I think we’re going to sell just as much as we would have with a record company. And even if we don’t sell as much as a record company would, the profits will be six times more (laughs). People out there have to understand, and I’m surprised that a lot of people don’t, which is why a lot of people download and do that fucking stupid stuff, if bands want to continue making music then they need to make money off their music.
That’s why there’s so many people who come and go and so many lineup changes and what-have-you, because there’s not a lot of money to be made. So if you’re taking away the little bit of money that we make then you might as well fucking shoot us in the head (laughs).
But so far, we’re pretty happy. I’m waiting for money to return from distributors in Europe and the states, but that’s the thing, you invest the money in the beginning and it’s consignment, when they sell they ship you the money. But going through the web page it’s been going well, and there we have merch and stuff, so it’s been going good. Every little it helps.
When you’re doing this on your own, are there any measures you can do to better protect against illegal downloaders, or are you even more at their mercy?
There are actually companies now that you can hire to go through the Internet on a daily basis to shut down these free download sites, so that helps. I’m sure they can’t get them all, but certainly they get a bunch every day. Inevitably, it’s gonna be downloaded, but the good thing about metal is that fans are pretty good about buying the stuff, they’re pretty diehard about getting the hard copy and that helps.
But people have got to understand that it’s theft when you just pull it off the web for free. The thing is, people don’t necessarily know this, especially kids nowadays, they grew up with this capability. So if nobody tells them, if nobody let them know this is not right, then they’re never gonna know. But what can you do?
You mentioned lineup changes back a bit. What is the lineup situation at the moment. Is it still you, Matt, Christian [Donaldson, guitar] and Olivier [Pinard, bass]? Anybody new, anybody out?
We got Youri Raymond to come back and fill in because we have some shows that are coming up, so he’s second guitar player. Other than that it’s still Ollie, Matt, Chris and myself, we’re working hard, getting Youri back into Cryptopsy shape, so to speak, we have a few shows around Canada at the end of the month [November] and a few shows next month before we kind of hibernate a little bit.
Have you made any plans for after the new year?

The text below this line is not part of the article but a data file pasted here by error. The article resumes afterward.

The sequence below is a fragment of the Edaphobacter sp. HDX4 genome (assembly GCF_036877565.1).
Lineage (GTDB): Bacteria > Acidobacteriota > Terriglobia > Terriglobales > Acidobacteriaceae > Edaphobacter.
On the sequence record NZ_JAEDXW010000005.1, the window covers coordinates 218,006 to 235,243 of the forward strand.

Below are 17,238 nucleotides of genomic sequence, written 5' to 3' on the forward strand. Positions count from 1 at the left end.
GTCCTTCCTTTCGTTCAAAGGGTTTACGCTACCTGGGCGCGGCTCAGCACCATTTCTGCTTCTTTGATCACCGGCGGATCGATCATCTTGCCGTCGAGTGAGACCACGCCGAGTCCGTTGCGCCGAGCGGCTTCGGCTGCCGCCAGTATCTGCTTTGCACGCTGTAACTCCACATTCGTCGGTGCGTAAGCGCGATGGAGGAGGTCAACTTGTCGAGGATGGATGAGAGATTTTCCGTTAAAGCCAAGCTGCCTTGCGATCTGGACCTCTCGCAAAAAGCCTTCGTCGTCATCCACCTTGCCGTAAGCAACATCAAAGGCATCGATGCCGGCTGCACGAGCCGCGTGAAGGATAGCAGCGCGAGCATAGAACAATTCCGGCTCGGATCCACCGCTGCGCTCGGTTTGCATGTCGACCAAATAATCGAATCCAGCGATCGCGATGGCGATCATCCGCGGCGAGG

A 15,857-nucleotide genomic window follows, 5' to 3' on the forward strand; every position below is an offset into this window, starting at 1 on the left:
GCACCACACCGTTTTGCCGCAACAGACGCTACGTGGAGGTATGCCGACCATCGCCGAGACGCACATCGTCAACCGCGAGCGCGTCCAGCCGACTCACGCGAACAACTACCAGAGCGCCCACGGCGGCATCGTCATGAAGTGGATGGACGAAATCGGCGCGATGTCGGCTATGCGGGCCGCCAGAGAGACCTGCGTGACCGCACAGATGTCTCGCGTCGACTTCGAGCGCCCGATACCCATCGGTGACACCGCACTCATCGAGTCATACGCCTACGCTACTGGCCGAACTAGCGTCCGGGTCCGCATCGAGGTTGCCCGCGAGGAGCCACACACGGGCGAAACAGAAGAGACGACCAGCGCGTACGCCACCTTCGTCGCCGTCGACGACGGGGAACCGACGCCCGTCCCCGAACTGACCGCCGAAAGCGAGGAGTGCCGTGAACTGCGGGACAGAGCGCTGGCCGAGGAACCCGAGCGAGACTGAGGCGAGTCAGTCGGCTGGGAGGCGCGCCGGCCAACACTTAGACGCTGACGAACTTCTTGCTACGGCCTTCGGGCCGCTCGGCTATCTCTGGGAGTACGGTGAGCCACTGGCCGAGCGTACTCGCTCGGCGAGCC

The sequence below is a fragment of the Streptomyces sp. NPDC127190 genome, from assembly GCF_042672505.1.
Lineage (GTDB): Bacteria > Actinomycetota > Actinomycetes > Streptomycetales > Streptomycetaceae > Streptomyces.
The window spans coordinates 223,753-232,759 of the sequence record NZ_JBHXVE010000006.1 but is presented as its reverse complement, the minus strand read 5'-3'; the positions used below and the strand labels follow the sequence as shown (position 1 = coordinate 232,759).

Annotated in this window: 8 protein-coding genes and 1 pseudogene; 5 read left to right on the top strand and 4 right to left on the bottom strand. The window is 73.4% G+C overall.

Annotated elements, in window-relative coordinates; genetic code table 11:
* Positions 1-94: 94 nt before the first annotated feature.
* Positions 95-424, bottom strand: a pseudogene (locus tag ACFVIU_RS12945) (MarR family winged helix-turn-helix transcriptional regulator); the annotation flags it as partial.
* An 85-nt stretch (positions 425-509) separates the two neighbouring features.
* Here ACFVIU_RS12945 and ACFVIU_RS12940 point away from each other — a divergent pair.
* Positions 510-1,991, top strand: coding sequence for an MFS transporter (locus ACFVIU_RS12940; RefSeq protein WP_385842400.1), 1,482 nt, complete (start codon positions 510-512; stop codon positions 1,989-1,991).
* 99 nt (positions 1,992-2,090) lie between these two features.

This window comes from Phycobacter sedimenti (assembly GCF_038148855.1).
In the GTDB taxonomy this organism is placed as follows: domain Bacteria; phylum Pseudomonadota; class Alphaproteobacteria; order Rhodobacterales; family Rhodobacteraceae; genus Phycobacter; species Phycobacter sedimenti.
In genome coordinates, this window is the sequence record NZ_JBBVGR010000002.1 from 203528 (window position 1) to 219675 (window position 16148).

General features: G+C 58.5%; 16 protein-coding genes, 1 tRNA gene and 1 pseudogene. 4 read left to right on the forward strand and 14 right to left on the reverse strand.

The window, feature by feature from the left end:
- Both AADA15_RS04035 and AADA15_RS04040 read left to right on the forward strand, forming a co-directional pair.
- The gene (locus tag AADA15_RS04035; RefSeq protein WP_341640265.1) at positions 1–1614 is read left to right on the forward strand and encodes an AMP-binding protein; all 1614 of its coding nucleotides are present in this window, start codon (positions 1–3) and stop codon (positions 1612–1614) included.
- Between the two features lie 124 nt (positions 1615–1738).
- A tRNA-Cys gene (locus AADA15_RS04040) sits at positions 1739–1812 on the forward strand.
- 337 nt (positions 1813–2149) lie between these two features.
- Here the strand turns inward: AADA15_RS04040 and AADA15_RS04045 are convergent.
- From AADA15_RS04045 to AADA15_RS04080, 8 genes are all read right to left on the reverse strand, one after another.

We’re planning to tour in 2013 more widely in the states and in Europe. There’s a company called the Flaming Arts in Europe that is working on getting us over there for shows and festivals next year, the Agency Group is working on stateside stuff for us as well. We’re in pretty good hands. They’re trying to find stuff in Asia, too. We just came back from the Loud Park festival in Japan.
We’re trying to keep busy, we want to play for sure. Things have changed a lot, especially in the states, in terms of just how much they tax us for playing a show so we’ll see. It’s gotta make sense, we can’t go out on tour and come back in debt.
Plus the border situation is a lot more strict than it used to be, on both sides.
Yeah, you have to have the right working papers, no criminal records and, sometimes, you just have to hope you find somebody cool [at the Border Patrol station] when you’re coming over. Because they can stop you or hassle you whenever they feel like it. It’s kind of stressful situation and it shouldn’t be, there shouldn’t be such a problem between the two borders. It’s a hard situation, especially for a band like us. We definitely want to play, we definitely want to tour, but it has to be under the right conditions.
Going back to something we touched on a bit earlier, you’ve been the lone constant in a band that’s had a lot of ups and downs over the last 20 years, what keeps you from just saying “fuck it, it’s not worth it anymore?”
I just like playing drums (laughs). That’s pretty much it. I like playing drums and writing new stuff and the challenge of that and coming up with cool ideas. And if I can try to make a living doing that, doing Cryptopsy and other projects [side bands like Digital Doomzday and the death metal supergroup Nader Sadek, doing drum clinics, etc.] then I’m happy. It’s really just a love for music and drums in general.